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http://www.heraldandnews.com/articles/2005/01/19/news/top_stories/top2.txt

New fish ladder to smooth suckers' swim  

January 19, 2005 by Dylan Darling, Herald and News

Endangered suckers and other fish trying to get up and over the Link River Dam should have a smooth swim up come spring.

The U.S. Bureau of Reclamation is nearing completion of the $3.2 million fish ladder, and sent a small trickle of water through its gate in a test run Tuesday. The ladder is the second-flattest in the United States with a 10-foot climb over a 300-foot run, officials said.

"The fish don't have to jump - it's sucker friendly," said Dennis Edwards, Bureau construction representative.

Unlike the old-style fish ladder still on the Westside of the Link River, the new ladder doesn't have rungs or steps for the fish to jump in order to get over the dam.

Instead there are a series of 33 baffles that break up the flow of the water cascading from Upper Klamath Lake down the smooth grade to the river, Edwards said. The 11-foot-tall vertical baffles slows the current in the 8-foot-wide channel and give the fish a spot to rest.

Making a long switchback from entry to exit, the fish ladder is 170 feet long, with a 300-foot long channel for the fish navigate on their way over the dam.

Before construction crews complete the project, they will also grade the Link River nature trail and repave the parking lot at the north trailhead. The trail, which has been closed since construction stared in early last summer, should open again in May, Edwards said.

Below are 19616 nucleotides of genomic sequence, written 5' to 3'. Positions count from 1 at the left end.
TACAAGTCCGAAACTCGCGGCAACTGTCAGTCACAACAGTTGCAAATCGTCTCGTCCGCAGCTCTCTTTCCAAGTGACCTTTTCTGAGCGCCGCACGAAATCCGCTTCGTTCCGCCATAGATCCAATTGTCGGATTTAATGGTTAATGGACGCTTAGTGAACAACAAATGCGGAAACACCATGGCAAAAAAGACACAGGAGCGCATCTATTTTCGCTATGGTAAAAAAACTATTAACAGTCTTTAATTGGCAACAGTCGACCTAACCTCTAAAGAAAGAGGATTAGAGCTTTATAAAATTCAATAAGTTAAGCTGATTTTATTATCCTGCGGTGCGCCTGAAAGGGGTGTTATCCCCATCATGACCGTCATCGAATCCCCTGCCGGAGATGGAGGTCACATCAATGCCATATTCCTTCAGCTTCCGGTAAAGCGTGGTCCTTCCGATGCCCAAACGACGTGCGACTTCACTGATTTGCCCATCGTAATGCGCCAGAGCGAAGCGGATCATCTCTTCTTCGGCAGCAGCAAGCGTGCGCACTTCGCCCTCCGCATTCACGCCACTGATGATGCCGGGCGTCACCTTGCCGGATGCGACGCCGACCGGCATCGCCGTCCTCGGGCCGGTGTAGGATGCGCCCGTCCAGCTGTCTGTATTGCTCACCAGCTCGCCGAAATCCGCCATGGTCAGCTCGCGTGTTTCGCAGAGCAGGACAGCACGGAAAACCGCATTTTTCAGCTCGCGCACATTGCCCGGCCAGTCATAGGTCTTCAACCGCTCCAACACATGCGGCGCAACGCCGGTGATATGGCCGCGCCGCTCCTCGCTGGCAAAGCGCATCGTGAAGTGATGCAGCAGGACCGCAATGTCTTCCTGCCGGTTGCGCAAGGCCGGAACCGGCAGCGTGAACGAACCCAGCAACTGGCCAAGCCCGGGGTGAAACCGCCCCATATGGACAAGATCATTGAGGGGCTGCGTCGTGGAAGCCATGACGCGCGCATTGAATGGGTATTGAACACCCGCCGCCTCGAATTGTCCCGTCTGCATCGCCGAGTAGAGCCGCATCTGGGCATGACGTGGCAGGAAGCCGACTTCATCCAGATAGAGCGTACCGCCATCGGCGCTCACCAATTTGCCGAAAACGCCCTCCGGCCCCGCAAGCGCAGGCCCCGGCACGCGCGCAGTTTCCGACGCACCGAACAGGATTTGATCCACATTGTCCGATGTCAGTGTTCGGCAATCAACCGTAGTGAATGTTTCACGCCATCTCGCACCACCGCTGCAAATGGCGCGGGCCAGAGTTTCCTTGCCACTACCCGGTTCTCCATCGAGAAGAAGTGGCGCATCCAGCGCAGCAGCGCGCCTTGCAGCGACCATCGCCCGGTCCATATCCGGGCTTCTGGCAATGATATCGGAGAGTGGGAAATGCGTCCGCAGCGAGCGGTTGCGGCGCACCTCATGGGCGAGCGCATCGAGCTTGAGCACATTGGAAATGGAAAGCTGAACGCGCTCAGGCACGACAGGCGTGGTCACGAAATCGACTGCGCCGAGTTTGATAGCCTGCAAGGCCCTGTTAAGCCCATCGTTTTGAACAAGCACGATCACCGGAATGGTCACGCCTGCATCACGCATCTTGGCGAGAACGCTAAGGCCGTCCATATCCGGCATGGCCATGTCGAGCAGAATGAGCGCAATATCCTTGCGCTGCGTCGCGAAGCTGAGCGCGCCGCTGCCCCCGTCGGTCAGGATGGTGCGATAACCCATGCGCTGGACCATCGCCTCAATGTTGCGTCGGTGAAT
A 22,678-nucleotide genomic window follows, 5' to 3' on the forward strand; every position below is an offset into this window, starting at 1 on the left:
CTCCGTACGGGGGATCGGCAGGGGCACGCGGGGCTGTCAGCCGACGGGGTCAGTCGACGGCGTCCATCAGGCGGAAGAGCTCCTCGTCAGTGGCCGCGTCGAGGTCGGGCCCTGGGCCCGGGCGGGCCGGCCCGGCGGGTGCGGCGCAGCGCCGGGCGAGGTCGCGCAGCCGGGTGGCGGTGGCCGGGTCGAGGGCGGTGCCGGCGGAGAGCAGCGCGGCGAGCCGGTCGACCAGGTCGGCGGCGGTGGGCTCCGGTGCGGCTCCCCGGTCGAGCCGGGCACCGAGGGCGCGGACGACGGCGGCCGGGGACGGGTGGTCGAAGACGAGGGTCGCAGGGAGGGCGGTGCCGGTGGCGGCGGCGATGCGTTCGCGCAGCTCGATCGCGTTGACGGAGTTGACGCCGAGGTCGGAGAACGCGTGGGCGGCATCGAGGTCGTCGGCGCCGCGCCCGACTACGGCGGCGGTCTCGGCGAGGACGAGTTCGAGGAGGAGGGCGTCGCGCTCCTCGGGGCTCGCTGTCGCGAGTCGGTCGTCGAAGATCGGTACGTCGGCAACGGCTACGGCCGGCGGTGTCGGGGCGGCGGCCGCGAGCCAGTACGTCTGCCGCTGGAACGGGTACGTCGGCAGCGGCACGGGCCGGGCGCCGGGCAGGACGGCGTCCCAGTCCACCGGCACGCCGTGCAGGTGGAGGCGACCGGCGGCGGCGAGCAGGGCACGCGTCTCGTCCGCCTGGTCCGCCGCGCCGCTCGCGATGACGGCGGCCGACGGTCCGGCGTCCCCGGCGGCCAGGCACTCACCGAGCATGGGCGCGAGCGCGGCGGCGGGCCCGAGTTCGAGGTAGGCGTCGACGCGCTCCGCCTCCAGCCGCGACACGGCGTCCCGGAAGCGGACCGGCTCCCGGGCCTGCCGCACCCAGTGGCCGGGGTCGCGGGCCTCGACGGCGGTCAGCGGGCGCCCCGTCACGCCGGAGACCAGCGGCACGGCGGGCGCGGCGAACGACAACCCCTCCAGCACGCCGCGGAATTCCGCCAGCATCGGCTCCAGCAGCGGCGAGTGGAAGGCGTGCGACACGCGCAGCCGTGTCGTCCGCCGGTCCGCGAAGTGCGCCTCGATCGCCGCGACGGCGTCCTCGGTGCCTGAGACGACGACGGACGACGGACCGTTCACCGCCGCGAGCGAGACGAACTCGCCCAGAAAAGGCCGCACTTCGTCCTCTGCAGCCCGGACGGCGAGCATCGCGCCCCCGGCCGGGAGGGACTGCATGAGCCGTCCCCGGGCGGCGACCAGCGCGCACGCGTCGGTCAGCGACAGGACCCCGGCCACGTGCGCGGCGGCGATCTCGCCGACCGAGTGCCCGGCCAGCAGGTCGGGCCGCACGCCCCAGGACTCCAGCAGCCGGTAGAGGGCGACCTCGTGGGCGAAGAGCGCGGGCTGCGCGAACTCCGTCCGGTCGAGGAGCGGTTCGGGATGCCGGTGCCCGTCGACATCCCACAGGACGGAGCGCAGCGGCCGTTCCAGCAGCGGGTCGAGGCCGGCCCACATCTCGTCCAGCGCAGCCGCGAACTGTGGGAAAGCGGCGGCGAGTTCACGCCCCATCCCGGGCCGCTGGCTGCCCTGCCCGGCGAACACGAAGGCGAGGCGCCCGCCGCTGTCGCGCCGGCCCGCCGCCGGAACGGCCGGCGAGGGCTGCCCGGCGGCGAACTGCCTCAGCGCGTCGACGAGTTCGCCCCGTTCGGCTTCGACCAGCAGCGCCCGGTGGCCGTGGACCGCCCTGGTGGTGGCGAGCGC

Officials plan to dedicate the ladder in March. It was built by Slayden Construction of Stayton, the same contractor that built the $16-million A Canal headgates.

Tuesday's brief opening of the fish ladder was done by a worker with a hand crank. For every 15 turns of the crank the gate slid up an inch.

Electric motors will be installed in April, completing the project. Once the motors are put in, opening the gate will be less time consuming and arm wrenching.

"All you will have to do is push a button to open the gate," Edwards said.

Officials plan to dedicate the ladder in March. It was built by Slayden Construction of Stayton, the same contractor that built the $16-million A Canal headgates.

Tuesday's brief opening of the fish ladder was done by a worker with a hand crank. For every 15 turns of the crank, the gate slid up an inch.

Electric motors will be installed in April, completing the project. Once the motors are put in, opening the gate will be less time consuming and arm wrenching.

"All you will have to do is push a button to open the gate," Edwards said.

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